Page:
information processing approach focus on perception, learning, memory, and problem solving
infantile amnesia inability to remember events prior to age 3
Habituation longer something is present it becomes familiar
dis-habituation increase in responding after new stimulus is presented
violation of expectiations observation of dis-habituation when situation conflicts with experience , new stimulus is surprising, expectation is already set
joint attention babies look or point in same direction as adult with whom interacting (1 year)
language communication system based on word, grammar, and cognitive development
literacy
cooing vowels, ooh and ahh, 6 to 8 weeks
babbling da da ba ba, 6 to 10 months
gestures movement of body part to convey meaning
conventional social gestures movements well established purpose, waving
representational gestures hand/body movement or facial expression communicate specific meaning
symbolic gestures meaning in movemetns
linguistic speech communication with words, 10 to 14 months
holophrase simple syllables or 1 word sentences
language explosion rapid gains in vocabulary between 16 to 24 months
telegraphic speech onset of 2 word combination emerges
mean length of utterance average number of meaningful sound combinations
grammar all devices by which words communicate meaning
receptive language understand language, passive
expressive language expression through language, active
language acquisition device 1. language is taught 2. social interaction 3. infants teach themselves
child- directed speech form of speech used when talking with babies

Scientific Method

Term Definition
Scientific Method Tools Anything that helps you observe, research, measure, experiment, or collect data
Scientific Method Use this to answer a question that can be tested
Thermometer The development of this made it possible to measure a persons body temperature.
Telescope The invention of this allowed people to see things far away on earth and other planets.
Stethoscope This allows doctors to listen to patients hearts.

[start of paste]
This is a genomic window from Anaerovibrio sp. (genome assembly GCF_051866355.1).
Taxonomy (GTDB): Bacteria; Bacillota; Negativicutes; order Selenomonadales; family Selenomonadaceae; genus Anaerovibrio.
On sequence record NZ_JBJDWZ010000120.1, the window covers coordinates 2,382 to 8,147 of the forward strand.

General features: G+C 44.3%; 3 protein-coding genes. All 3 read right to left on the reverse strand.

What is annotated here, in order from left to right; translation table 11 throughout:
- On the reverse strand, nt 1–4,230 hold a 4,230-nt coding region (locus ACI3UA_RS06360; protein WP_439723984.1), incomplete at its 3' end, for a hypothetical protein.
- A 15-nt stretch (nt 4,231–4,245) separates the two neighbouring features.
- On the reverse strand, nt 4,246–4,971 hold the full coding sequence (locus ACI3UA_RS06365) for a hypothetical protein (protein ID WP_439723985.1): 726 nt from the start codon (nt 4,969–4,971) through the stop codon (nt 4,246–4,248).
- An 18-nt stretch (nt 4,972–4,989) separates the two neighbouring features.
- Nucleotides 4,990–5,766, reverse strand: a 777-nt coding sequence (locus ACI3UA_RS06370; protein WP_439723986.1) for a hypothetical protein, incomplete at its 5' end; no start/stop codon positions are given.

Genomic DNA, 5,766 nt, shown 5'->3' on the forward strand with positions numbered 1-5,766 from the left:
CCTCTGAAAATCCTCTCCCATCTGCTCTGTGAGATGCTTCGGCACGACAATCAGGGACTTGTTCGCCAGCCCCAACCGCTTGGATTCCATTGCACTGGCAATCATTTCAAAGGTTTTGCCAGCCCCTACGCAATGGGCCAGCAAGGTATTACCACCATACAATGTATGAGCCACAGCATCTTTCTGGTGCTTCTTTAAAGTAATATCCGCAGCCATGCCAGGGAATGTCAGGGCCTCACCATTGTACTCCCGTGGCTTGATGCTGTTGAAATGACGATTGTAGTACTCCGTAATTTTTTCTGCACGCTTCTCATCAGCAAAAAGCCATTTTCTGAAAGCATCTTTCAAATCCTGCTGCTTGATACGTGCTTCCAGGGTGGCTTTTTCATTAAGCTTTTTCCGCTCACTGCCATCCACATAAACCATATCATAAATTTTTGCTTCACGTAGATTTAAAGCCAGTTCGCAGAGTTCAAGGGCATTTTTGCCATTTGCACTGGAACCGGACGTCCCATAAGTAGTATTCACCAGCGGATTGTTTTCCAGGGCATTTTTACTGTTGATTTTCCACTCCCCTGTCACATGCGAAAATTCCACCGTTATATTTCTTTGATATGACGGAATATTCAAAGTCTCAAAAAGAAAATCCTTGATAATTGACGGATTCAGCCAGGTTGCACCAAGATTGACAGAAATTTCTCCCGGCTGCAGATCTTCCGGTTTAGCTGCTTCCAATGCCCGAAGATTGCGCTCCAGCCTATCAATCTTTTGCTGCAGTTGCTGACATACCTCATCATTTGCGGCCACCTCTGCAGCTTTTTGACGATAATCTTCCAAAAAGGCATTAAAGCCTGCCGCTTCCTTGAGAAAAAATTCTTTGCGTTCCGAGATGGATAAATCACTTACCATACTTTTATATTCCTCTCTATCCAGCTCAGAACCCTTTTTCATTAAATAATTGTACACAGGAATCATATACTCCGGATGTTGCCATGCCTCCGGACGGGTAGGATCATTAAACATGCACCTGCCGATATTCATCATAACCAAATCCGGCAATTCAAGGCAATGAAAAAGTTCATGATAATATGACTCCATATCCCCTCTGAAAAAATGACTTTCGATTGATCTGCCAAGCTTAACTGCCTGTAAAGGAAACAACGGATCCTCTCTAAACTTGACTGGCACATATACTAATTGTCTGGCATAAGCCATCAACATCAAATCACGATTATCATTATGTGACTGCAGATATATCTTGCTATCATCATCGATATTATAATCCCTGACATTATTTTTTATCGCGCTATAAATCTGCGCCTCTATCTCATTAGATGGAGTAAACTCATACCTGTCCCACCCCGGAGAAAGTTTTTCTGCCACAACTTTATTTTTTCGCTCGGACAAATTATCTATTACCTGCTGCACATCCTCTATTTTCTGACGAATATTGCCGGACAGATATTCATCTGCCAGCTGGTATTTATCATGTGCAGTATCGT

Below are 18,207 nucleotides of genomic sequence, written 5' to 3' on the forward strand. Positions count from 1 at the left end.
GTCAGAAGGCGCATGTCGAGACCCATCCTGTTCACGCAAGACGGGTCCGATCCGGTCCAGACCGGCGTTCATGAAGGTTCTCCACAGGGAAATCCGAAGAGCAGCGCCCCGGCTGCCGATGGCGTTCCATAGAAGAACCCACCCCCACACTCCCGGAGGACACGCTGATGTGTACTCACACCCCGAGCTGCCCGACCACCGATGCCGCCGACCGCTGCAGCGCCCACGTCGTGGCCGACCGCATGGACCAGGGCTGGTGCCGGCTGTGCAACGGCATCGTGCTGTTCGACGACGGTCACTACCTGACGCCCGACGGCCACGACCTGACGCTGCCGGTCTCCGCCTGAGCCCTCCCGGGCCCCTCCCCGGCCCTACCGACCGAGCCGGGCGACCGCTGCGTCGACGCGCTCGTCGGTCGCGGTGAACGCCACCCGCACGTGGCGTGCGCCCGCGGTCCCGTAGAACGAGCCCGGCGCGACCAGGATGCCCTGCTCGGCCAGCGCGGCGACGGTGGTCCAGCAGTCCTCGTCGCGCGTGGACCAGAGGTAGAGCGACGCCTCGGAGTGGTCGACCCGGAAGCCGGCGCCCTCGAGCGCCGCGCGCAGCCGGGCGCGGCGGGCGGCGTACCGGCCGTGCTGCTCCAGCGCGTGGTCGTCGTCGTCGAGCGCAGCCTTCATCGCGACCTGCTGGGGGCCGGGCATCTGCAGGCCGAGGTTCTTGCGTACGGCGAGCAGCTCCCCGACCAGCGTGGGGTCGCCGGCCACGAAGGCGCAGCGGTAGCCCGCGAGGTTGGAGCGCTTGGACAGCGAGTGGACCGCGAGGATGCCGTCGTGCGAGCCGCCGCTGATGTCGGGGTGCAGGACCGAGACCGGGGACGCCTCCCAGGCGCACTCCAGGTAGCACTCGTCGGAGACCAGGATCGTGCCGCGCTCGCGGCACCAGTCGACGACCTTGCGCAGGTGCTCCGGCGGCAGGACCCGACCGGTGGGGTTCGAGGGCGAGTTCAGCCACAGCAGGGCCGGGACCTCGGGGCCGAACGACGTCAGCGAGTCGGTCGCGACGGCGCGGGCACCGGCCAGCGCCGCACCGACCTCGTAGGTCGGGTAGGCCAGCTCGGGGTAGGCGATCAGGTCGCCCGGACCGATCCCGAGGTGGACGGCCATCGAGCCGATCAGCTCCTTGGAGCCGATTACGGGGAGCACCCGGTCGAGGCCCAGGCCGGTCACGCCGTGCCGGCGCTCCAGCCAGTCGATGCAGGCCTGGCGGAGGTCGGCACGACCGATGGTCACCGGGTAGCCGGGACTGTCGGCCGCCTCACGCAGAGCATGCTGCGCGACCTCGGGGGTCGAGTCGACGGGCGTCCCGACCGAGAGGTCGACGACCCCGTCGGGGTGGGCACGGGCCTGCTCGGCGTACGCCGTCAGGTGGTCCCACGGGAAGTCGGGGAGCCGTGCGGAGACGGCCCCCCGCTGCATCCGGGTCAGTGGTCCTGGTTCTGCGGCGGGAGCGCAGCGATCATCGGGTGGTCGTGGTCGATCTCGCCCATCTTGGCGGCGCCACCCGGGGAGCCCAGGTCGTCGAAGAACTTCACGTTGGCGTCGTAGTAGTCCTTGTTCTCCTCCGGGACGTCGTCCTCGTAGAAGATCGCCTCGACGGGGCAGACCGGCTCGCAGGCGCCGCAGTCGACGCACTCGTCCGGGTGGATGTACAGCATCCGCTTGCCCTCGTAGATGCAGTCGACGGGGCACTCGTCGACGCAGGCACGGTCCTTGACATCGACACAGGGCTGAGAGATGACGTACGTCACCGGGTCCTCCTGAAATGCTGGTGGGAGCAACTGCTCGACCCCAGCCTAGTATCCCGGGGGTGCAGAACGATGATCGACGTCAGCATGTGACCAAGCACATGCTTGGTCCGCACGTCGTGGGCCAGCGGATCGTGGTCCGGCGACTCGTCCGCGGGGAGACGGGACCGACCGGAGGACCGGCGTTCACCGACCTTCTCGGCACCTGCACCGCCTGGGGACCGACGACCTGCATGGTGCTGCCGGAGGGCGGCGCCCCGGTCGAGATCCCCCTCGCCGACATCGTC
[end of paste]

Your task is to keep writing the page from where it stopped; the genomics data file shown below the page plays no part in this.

Gravity Understanding ____________ helped scientists develop a satellite that orbits the earth.
Lenses Scientist that invented microscopes, telescopes, and binoculars understood how _____________ work.
Plant Cells _________________ have chloroplasts and cell walls and animal cells do not.
Nucleus The ______________ is the control center of the cell because it contains chromosomes that have all the genetic information.
Nuclear The cell membrane helps protect the cell and the _______________ membrane protects the nucleus.
Photosynthesis A process plants use to make food and the chloroplasts does this job.
Mitochondria This is the powerhouse of the cell, and releases energy from food.
Cytoplasm A gel like substance that allows organelles to move throughout the cell.
Vacuoles These store food water and chemicals for the cell.
Producers Plants, algae, and certain bacteria are:
Glucose and Oxygen Plants take in carbon dioxide and water and energy from the sun and produce _________________.
Photosynthesis Mosses and algea are plants so they perform __________________
to make food.
Sun The original source of energy is the ________________, and plants get their energy from it.
Herbivores, Carnivores, Omnivores These consumers eat other organisms for energy.
Decomposers These get energy by consuming and breaking down dead organisms.
Predators These hunt and eat prey.
Food chain In this, the arrow always points toward the organism that is consuming the energy.